85: The Maids

14 Jun

I read Jean Genet’s play The Maids because of its biographical basis, but, in fact, it’s much more a work of fiction than biography.

book and picture

The Maids (image in background is from an artwork by Franz Ehmann)

In 1933, two maids Christine and Lea Papin murdered their employer and her daughter in a most brutal fashion (gouging out their eyes with their fingers and bludgeoning them to death). The case sparked huge controversy and became the basis for many plays, films and books. In 1945, Genet wrote The Maids (Les Bonnes), based loosely on the case but not following its particulars in any way.

What Genet explores so beautifully is the power plays, delusion and fantasy that fuel the two sisters. Claire and Solange enact elaborate rituals whenever their mistress is out, taking it in turn to play her and each other. They love each other and hate each other, sickened and inspired by the way they have to debase themselves.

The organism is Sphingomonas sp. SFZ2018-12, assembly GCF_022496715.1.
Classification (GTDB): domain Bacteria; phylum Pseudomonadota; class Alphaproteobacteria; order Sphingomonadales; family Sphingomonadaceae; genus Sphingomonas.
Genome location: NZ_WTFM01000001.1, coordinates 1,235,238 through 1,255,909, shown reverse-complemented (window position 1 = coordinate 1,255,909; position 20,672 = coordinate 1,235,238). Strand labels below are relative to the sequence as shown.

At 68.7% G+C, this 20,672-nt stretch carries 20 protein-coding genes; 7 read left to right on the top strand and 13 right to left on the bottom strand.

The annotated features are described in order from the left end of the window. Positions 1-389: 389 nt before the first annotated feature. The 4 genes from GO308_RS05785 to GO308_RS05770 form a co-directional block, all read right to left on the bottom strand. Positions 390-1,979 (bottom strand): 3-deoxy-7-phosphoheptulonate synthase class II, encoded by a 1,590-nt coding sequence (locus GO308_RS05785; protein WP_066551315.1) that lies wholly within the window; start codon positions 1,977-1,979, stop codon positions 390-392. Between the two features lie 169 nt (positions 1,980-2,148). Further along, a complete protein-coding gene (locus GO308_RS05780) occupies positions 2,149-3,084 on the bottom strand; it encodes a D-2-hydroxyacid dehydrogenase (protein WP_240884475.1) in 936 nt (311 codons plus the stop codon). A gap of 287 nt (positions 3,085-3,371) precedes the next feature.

CLAIRE: I’m tired of it all. Tired of being the spider, the umbrella-case, the shabby, godless nun, without a family! I’m tired of having a stove for an altar. […]

SOLANGE: […] I can’t stand our being so alike, I can’t stand my hands, my black stockings, my hair. […] I want to help you. I want to comfort you, but I know I disgust you. I’m repulsive to you. And I know it because you disgust me. When slaves love one another, it’s not love.

CLAIRE: And me, I’m sick of seeing my image thrown back at me by a mirror, like a bad smell. You’re my bad smell. Well, I’m ready. Ready to bite. I’ll have my crown and I shall stroll about the apartment.

Their rituals build to an ecstasy of debasement and oppression culminating in the enactment of the murder of their mistress. They take turns to abuse and revile each other in a sadomasochistic game, always pushing to make it real. When Madame, their mistress, does finally arrive on stage there’s this sense of dread and expectation as we wait for them to finally turn on her. But Genet plays with our expectations, turning the tables so that Madame leaves unscathed and the dread has to turn to one of the sisters instead.

The Maids has a strongly erotic undercurrent and is a powerful play about truth and fantasy and the simmering resentment that can bubble away in anyone forced to be subservient for a long time.

Publisher: Faber and Faber

Cast: 3F

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